Wonder Wheel, meet the roulette wheel.
Borough President Markowitz wants to see casinos on Coney Island if Gov. Cuomo makes good on his plan to legalize table gaming in the state.
“Casino gambling ... would bring jobs and revenue to potential locations in New York City, especially Coney Island, which is a natural,” Markowitz said in a release.
In the latest lofty vision for a revitalized Coney Island, gambling would help draw visitors to an area that the city hopes to turn into a glitzy, year-round recreation destination boasting amusements, restaurants, arcades and hotels.
“It could be the savior for Coney Island as a major destination,” said the neighborhood’s unofficial mayor Dick Zigun, who runs Sideshows by the Seashore.
Zigun hopes casinos will one day do business on a swath of land currently slated for residential use, which had been largely set aside for amusements before the Bloomberg administration controversially rezoned the neighborhood in 2009.
“I’d like to rezone the rezoning — to take that from condos and turn it into casinos,” Zigun said.
But other community leaders say casinos are too much of a gamble to endorse.
“I just want to make sure that people in the community don’t get hurt,” said Councilman Domenic Recchia (D–Coney Island). “People get addicted to gambling; it’s a problem.”
Assemblyman Steven Cymbrowitz (D–Sheepshead Bay) cited a 1999 study that found areas within 50 miles of casinos have a 50 percent greater instance of gambling addiction and an 18 percent higher bankruptcy rate.
“While we might be looking at an economic engine that could generate over a billion dollars annually for the state, thousands of new jobs and increased recreational venues for New Yorkers, we are also looking at a substantial increase in problem gambling,” said Cymbrowitz.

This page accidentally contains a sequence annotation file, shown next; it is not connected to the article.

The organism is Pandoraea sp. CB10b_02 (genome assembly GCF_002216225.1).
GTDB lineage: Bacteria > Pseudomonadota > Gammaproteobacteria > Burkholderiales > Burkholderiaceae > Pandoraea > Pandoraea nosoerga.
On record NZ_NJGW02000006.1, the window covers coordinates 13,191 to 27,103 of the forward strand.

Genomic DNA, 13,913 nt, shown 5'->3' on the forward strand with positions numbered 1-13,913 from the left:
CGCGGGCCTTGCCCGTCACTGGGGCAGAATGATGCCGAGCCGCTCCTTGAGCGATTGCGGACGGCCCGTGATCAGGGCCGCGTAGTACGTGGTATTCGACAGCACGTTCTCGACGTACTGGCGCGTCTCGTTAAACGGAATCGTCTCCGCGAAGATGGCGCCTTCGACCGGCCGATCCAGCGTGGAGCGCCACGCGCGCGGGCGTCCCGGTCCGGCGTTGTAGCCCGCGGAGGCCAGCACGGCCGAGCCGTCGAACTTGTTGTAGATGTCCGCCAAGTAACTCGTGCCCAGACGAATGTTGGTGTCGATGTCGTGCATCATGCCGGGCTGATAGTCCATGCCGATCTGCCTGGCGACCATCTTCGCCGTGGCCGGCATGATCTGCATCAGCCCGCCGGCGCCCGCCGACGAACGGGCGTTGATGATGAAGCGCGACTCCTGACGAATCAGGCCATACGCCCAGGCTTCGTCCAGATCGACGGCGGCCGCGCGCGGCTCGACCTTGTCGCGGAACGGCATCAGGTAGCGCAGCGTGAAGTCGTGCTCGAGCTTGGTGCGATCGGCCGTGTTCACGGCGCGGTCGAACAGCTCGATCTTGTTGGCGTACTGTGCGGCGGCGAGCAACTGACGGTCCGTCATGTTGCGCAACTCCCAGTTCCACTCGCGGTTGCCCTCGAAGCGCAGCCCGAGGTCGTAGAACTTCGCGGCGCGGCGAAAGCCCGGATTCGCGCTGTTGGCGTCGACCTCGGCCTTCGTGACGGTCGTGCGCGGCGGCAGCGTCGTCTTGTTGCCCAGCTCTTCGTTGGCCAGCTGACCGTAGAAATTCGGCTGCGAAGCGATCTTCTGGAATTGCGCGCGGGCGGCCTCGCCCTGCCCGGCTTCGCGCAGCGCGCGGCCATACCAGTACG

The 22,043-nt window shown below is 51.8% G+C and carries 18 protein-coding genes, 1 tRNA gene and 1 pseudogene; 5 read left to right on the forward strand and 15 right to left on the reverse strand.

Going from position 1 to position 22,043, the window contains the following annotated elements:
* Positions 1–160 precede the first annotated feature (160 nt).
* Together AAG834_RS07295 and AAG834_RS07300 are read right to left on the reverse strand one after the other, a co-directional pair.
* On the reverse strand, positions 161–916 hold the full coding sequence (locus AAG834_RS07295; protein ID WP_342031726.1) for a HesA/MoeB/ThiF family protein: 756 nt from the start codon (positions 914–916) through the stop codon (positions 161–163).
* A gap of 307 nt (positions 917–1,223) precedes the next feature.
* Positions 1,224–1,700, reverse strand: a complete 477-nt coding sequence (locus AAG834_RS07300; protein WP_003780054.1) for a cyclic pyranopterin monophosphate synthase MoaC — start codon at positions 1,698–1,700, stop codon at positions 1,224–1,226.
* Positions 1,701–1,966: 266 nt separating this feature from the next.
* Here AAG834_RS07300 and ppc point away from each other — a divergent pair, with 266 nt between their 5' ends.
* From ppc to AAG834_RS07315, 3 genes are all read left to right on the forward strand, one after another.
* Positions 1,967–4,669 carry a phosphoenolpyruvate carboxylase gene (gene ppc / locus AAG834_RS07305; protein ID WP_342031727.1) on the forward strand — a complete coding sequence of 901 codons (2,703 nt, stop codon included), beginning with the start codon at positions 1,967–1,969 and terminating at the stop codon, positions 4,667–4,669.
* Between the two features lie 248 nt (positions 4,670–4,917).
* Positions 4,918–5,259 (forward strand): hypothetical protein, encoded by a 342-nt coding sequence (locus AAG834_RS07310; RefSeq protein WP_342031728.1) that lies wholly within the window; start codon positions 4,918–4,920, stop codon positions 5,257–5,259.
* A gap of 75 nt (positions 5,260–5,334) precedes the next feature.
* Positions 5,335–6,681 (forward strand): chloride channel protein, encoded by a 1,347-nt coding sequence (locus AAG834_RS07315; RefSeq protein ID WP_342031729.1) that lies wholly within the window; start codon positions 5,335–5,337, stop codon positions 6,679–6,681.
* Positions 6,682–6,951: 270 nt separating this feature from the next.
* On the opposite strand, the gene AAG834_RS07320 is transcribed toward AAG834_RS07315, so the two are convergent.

Mayor Bloomberg has long sought to transform Coney Island from gritty a home of sideshows into a into a cleaned-up, Disney-like fun zone, but it’s unclear if he supports Atlantic City-style gaming by the Boardwalk.
A spokeswoman declined to comment on whether Hizzoner would back casinos in Coney Island.
The city does not have zoning rules regulating casinos because they are not legal in the state — meaning if gambling is given the go-ahead, it’s uncertain whether casinos could open in areas currently zoned for hotels and amusements, or, as Zigun suggests, in areas slated for residential use.
Either way, don’t bet on anything happening anytime soon.
Before visitors of the People’s Playground can play the tables, the governor’s plan needs to pass state legislature and survive a referendum, which won’t reach voters until 2013 at the earliest.
If Cuomo’s amendment passes and casinos open in Coney Island, it wouldn’t be the first time that the area was a gambling hub.
Starting in 1860, Gravesend and Brighton Beach were gambling havens, run by the notorious John McKane, Brooklyn’s version of Nucky Thompson from “Boardwalk Empire,” said Zigun.
“Anything and everything gambling was legal, from Three-Card Monty to betting on horses,” said Zigun.
That party came to a halt when gambling was outlawed in 1910, but in the late 1970s, the Coney Island Chamber of Commerce backed a proposal to develop casinos near the boardwalk, even going as far as putting up a banner by the Belt Parkway reading, “Welcome To Coney Island, the Perfect Resort for Casino Gambling.”
All that gambling talk sparked a speculative real estate bubble on the Boardwalk, where property values briefly soared — but casino plans fell apart when state politicians refused to back gambling in the city.
Earlier this week, the state revealed its plans to expand Queens’ existing “racino,” a newly opened gambling space at the Aqueduct racetrack — less than 14 miles away from Coney Island — that skirts state laws barring table games by featuring only slot machines and digital gambling consoles.Reach reporter Dan MacLeod at dmacleod@c